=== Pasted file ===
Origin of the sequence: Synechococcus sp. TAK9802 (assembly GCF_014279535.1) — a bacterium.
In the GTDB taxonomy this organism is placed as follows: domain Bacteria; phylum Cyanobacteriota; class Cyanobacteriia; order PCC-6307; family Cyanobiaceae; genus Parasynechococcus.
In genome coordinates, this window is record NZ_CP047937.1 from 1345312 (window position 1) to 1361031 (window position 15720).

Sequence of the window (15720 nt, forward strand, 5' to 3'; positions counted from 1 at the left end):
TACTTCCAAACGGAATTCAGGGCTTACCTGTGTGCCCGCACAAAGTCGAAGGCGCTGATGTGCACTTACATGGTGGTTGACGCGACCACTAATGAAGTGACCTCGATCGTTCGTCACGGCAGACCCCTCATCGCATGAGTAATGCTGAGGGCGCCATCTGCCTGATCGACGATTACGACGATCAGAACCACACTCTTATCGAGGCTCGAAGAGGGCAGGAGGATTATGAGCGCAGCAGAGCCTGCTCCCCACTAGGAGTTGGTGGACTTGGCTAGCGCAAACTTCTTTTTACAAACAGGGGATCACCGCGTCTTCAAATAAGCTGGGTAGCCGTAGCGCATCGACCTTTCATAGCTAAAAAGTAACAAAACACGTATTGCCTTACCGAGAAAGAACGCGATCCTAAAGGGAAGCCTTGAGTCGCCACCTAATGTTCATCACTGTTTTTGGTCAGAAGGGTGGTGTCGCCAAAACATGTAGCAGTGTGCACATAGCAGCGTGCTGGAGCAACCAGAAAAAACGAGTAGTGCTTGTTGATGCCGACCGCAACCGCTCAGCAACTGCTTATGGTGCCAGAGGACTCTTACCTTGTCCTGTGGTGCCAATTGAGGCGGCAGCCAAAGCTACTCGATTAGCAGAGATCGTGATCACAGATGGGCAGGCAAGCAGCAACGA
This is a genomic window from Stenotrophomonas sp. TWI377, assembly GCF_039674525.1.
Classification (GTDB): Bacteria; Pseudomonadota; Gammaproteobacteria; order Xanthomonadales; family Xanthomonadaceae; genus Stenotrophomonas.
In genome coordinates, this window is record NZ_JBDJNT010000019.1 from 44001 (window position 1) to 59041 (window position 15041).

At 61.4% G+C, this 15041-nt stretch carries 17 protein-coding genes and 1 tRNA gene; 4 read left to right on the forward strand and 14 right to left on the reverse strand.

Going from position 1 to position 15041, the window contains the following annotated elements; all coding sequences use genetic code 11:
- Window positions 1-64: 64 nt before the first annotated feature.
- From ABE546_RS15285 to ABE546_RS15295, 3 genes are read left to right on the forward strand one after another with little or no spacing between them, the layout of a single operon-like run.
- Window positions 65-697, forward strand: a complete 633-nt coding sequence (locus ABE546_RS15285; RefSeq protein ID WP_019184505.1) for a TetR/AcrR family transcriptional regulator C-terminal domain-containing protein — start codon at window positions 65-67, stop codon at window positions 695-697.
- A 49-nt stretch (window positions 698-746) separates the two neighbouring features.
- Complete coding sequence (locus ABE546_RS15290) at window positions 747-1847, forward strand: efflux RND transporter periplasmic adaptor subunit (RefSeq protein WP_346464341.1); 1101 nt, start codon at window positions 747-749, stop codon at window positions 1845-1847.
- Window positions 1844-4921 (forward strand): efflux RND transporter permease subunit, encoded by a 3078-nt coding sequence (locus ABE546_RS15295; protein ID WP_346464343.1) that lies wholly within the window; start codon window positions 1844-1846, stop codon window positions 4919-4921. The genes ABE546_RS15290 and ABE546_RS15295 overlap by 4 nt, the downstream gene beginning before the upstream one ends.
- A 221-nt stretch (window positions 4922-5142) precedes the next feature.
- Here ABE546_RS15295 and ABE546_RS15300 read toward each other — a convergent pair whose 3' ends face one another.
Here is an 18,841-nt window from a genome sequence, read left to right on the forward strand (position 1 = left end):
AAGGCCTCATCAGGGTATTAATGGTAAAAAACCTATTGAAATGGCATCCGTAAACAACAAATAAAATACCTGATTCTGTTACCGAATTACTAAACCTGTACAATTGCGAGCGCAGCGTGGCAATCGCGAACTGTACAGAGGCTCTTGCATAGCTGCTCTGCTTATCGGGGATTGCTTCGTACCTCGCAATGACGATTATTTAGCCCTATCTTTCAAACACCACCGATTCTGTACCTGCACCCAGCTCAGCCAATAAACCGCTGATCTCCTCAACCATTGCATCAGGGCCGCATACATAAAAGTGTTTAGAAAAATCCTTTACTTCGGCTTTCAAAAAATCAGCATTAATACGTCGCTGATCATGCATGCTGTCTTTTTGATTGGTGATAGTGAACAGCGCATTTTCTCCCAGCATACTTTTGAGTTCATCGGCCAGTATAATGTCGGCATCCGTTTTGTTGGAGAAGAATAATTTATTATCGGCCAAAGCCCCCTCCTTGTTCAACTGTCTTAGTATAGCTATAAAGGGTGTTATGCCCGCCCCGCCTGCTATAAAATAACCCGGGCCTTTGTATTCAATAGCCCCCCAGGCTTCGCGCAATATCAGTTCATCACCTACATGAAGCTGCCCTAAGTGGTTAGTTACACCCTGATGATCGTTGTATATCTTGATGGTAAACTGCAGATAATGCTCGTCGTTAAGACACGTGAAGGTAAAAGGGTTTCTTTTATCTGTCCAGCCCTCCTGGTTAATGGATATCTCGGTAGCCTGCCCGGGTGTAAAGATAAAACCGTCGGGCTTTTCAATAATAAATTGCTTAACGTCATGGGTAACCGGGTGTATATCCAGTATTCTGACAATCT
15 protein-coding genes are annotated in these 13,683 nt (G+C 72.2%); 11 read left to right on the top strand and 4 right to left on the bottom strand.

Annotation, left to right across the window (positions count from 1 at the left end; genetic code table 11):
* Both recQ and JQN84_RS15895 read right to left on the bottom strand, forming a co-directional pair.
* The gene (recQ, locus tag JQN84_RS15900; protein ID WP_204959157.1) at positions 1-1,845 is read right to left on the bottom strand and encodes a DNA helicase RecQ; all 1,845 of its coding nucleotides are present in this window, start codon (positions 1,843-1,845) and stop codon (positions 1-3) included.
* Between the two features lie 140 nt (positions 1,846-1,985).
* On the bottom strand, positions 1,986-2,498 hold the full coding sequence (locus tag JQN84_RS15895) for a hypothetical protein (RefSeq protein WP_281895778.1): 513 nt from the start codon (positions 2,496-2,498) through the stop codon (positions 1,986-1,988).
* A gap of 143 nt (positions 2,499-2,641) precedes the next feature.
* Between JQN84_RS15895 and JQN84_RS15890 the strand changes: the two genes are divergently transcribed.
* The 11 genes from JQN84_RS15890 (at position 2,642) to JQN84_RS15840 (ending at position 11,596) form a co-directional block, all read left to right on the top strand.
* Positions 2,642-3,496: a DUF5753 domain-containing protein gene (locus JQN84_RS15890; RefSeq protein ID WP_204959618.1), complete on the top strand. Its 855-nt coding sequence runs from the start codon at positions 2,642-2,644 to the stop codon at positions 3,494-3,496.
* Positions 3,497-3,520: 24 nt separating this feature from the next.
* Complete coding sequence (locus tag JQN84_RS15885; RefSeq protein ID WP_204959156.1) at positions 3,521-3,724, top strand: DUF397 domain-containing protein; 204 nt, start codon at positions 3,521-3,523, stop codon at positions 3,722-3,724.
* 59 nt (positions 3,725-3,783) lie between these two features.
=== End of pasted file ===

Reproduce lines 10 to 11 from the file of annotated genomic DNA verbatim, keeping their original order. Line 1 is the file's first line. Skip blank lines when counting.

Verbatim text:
Going from position 1 to position 15041, the window contains the following annotated elements; all coding sequences use genetic code 11:
- Window positions 1-64: 64 nt before the first annotated feature.